This one is about Fred (not his real name). He joined NFJS as our Work-Life Data Base™ was maturing and he embraced it. What makes his story interesting is the consequence of this process.
Fred’s profession is software and hardware testing, with a strong element of audio technology thrown in. He joined us at the very bottom of the recession when more than half of the jobs being advertised were bogus and at least half of the rest required that you walk on water without looking for the rocks. One job description asked for a web developer who could answer phones, run purchasing and pick the laundry… and the only part I’m making up is the purchasing. Microsoft had just cut what they would pay contractors 10% across the board and was routinely demanding skills that were a full step above the pay they were willing to provide. I don’t ever remember a time when the economy was worse or when finding a job was tougher.
Fred sounded very realistic about his situation. He said that he was hoping for a new contract where his pay would be at least 80% of the last one. I’m very familiar with the skills he described and with the employment environment in that area having recently left the industry myself. When I reviewed his original resume, it sounded like that was a reasonable hope, but he better be capable of making more than a few house payments with his unemployment.
NFJS was just at the beginning of our resume section at that time. We spend four weeks of meetings going over the “How to”. It starts with the basic fundamentals of resume writing and ends with our Work-Life DB™. This is a tool that allows people to document their success and put it in a format that easily translates into a custom resume.
By far the most important part of all this is the Work-Life DB™. The first thing it does is highlight the most powerful stories in their work history. It helps the writer understand that they are not asking for charity. Great candidates are not asking for handouts, they are offering to help a company solve specific problems.
Back to Fred.
He understood all of this immediately, then he did the work. There are three parts that matter in this story. Number one: documenting your success. Fred went back through his history and wrote down what he was responsible for and what he accomplished at each of his previous positions. Number two: putting this information in structures that communicate effectively what he accomplished. And three: Using the language that companies expect and understand.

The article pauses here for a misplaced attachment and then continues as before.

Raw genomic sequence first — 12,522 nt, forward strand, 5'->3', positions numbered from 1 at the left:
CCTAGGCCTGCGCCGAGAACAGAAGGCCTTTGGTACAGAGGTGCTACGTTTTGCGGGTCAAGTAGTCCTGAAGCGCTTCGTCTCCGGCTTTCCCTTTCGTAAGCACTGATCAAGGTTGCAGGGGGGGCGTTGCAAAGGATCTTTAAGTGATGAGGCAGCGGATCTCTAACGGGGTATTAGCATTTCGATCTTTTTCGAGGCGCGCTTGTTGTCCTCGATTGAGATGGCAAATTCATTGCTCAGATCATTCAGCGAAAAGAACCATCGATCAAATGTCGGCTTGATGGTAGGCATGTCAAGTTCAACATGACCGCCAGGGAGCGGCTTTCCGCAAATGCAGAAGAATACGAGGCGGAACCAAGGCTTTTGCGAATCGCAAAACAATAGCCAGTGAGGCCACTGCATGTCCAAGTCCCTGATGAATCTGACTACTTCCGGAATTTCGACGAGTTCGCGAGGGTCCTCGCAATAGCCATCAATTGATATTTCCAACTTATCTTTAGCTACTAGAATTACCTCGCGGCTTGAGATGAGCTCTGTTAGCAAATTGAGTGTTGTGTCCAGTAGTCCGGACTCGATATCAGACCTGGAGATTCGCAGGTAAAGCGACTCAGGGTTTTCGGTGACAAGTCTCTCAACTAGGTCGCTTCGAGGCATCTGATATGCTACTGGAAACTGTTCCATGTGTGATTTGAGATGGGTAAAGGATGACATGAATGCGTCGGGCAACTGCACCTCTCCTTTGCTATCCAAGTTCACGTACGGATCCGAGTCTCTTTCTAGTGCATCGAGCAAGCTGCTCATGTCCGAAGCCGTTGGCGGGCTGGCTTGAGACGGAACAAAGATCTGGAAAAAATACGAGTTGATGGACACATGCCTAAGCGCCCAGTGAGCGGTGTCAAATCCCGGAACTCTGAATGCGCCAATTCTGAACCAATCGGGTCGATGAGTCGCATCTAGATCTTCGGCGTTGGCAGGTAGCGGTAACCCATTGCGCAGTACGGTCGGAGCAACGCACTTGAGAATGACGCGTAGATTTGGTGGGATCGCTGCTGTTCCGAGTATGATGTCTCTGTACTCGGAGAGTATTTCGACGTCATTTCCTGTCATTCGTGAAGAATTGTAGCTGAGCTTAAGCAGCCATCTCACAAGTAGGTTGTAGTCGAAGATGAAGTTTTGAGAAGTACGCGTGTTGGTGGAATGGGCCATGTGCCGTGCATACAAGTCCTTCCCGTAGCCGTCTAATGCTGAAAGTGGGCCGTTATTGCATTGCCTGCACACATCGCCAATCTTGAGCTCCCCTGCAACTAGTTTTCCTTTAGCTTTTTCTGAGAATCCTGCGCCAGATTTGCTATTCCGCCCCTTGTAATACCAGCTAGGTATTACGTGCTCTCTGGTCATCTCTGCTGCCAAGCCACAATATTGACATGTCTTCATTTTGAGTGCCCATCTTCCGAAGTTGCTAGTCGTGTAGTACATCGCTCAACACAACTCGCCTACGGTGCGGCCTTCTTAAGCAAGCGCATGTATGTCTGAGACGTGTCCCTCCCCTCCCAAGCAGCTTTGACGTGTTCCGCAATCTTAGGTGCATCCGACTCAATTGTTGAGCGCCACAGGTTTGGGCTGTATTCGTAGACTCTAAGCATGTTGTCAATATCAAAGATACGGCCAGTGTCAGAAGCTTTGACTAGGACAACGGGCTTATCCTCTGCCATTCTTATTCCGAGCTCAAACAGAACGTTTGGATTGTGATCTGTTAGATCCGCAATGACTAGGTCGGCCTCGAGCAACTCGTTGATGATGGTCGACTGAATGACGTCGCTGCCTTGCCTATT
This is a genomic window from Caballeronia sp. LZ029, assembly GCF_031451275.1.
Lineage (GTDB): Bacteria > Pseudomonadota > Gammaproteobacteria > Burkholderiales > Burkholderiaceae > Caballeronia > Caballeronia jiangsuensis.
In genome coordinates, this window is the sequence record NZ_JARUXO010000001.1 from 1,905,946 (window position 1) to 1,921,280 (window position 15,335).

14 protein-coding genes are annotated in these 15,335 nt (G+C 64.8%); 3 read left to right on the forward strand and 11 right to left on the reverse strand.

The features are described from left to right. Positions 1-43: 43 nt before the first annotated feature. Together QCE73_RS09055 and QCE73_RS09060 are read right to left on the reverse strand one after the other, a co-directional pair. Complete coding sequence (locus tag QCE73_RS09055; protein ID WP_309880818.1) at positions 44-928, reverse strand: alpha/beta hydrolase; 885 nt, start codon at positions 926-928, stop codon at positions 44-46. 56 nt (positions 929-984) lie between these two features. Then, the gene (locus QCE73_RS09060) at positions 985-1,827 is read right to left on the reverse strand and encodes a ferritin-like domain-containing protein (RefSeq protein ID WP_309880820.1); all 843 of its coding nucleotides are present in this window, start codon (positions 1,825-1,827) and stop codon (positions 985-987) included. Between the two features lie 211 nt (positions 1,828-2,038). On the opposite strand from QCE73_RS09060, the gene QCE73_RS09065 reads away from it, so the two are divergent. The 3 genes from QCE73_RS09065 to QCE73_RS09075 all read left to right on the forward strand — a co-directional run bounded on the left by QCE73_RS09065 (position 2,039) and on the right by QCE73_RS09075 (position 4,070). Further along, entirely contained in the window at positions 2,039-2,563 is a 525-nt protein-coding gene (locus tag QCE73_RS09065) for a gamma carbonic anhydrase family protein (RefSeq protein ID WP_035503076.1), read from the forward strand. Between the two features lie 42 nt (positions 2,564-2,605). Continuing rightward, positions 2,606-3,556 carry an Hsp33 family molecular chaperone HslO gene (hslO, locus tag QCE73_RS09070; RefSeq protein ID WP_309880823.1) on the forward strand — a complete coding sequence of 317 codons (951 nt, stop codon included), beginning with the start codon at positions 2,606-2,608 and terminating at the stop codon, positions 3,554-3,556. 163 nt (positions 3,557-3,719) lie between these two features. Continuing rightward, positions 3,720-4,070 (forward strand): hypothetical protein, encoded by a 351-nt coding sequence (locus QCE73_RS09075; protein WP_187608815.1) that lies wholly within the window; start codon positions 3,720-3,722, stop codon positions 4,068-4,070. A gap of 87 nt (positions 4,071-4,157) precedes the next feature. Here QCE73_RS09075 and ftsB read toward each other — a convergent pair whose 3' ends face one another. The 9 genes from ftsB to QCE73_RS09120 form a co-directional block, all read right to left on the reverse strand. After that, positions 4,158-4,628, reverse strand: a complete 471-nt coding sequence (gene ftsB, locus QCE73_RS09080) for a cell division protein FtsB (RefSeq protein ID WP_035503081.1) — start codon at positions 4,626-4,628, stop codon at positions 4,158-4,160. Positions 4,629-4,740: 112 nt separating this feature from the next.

The result was dramatic: “Executed weekly test passes of more than 5,000 tests (Tux and Tuxnet) generating more than 100,000 results.” Became “Lead the XXXXX automation test lab for the development of XXXXX, maintaining more than 5,000 tests cases and managing the execution of test passes generating more than 100,000 results.” The first one is ok… the second one is excellent. The second one highlights the context in which his work occurred and claimed all of the responsibility Fred had. The first one names tools that are important to Microsoft, but only Microsoft. If Fred wanted to work somewhere else, then the hiring company would either scramble for Wikipedia or eliminate (this is the kind of thing Fred would have included when applying at Microsoft.)
Fred got the job!
The new resume has energy and it has relevance and it has the language that was being looked for by companies that do the kind of testing Fred does and is responsible for. The result of this work was that he got an interview for an FTE position at another company, then got the job! His new role is leading automated testing for both hardware and software for one of the products this organization produces and he got a 20% raise!!!
Yes, Fred is highly skilled and yes, he is in a role that is always looking for quality people, but when he joined NFJS, that was not clear, especially to Fred. As he dug into his experience, he developed an understanding that allowed him to identify, apply for and win a position he had been preparing for, for most of his professional career…. Even while the “economy” totally tanked.